The Islamic Jihad terror group in Gaza ordered all its commanders to go into hiding for fear that the IDF will aim to kill the group's leaders, reinforcing the estimate that Islamic Jihad was behind the bombing in Jerusalem Wednesday.
See also PA Police Arrest Two Islamic Jihad Members for Jerusalem Attack - Khaled Abu Toameh (Jerusalem Post)
- Israel Air Force Strikes Rocket Launchers after Attacks from Gaza - Yaakov Katz
Israeli airstrikes hit rocket-launching terrorists, smuggling tunnels along the Gaza-Egypt border and a Hamas training camp following rocket attacks in Beersheba and Ashkelon. On Wednesday, seven mortar shells containing white phosphorous struck Israel. All schools were closed on Thursday in Beersheba, Ashdod and Ashkelon as a result of the security situation.
See also Shock and Fear Returns to Beersheba - Ben Hartman
Hours after a Grad rocket crashed into a Beersheba neighborhood Wednesday, schoolchildren walked around collecting ball bearings and other shrapnel that had been packed into the rocket to maximize its destructive power. Mordechai Saani's house was pockmarked with holes, and there was shattered glass all over. Ball bearings were still lodged in the interior walls in each of the house's four rooms. "We heard the alarm and grabbed the kids from their beds and took them to an interior room only moments before the missile struck," Saani said.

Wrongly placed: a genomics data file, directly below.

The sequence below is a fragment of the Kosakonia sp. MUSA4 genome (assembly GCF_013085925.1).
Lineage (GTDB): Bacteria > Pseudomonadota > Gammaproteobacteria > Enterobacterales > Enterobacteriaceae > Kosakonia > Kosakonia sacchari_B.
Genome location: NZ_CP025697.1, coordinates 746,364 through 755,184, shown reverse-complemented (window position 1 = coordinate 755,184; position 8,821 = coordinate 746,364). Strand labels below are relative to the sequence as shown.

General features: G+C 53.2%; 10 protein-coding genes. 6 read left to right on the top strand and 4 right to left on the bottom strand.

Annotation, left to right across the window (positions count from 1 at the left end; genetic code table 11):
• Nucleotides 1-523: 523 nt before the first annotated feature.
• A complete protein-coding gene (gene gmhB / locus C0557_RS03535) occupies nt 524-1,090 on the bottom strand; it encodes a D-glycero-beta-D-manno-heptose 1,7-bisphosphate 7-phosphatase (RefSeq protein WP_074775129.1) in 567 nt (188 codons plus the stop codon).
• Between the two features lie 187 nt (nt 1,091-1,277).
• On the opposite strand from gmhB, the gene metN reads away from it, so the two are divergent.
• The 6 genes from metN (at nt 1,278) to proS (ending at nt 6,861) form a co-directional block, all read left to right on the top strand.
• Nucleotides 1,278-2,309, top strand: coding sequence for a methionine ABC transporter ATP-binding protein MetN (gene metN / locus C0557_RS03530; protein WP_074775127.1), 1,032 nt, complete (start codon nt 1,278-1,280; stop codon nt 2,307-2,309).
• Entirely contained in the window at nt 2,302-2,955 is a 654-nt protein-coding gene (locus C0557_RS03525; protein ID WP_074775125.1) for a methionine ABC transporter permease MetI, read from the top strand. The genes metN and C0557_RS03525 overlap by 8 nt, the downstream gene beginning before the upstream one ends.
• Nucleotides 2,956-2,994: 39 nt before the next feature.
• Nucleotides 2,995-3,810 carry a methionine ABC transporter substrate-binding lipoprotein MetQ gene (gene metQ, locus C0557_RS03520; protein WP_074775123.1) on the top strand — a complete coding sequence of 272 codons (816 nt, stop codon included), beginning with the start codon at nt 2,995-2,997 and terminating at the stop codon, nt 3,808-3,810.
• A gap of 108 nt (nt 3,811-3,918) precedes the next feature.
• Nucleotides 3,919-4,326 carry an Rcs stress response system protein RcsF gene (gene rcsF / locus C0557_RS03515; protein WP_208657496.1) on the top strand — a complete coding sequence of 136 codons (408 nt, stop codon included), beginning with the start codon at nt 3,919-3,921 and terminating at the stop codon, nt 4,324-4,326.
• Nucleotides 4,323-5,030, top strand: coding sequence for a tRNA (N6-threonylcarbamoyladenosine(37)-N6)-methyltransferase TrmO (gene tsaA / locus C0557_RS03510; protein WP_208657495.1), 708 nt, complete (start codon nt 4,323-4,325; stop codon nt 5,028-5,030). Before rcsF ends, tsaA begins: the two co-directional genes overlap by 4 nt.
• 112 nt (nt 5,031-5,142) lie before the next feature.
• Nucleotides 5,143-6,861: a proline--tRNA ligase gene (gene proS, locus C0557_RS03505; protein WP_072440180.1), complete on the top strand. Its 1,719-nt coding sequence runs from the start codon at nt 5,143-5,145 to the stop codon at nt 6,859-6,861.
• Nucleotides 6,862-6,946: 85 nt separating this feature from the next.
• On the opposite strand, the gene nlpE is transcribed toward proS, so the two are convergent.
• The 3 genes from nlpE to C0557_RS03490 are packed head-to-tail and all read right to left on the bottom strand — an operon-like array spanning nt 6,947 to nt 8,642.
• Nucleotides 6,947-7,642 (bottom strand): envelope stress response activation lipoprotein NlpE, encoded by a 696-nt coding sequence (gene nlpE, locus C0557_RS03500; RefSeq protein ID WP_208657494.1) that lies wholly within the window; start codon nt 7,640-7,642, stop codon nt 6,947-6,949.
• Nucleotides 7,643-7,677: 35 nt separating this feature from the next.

The neighborhood was the boyhood home of Vice Premier Silvan Shalom.
The strike blew out several windows of the synagogue built by Shalom in honor of his late father. Shimon Tsiboni, 33, was at the synagogue when the sirens went off.
"It was a serious miracle, look at where it struck, literally between two houses," Tsiboni said. "Only a few meters this way or that and it would have killed everyone inside those houses." (Jerusalem Post)
- The West's Revenge on Gaddafi - Benny Morris
Ostensibly, Western air and naval units have been attacking Libyan military facilities in order to protect the rebels and surrounding civilian populations from Gaddafi's murderous onslaught. Many observers suspect that the West's real aim is to topple the Gaddafi regime. An element of revenge is surely at play here, and rightly so.
On April 5, 1986, Gaddafi sent a team of terrorists to bomb a West Berlin nightclub, La Belle, frequented by American servicemen. In the explosion, three died and 230 were injured. On December 21, 1988, Pan Am Flight 103 blew up over Lockerbie, Scotland, killing 259 passengers and 11 villagers of Lockerbie. The bombing was carried out by two Libyan intelligence agents, tried and convicted in a Scottish court in 2001. On September 19, 1989, a team of Libyans planted a bomb on a French DC-10 airliner flying between Chad and Paris, killing all 171 on board.
The U.S., France and Britain have never forgiven Gaddafi for these outrages. What we are seeing now is the long-delayed, but sweet, payback. (National Interest)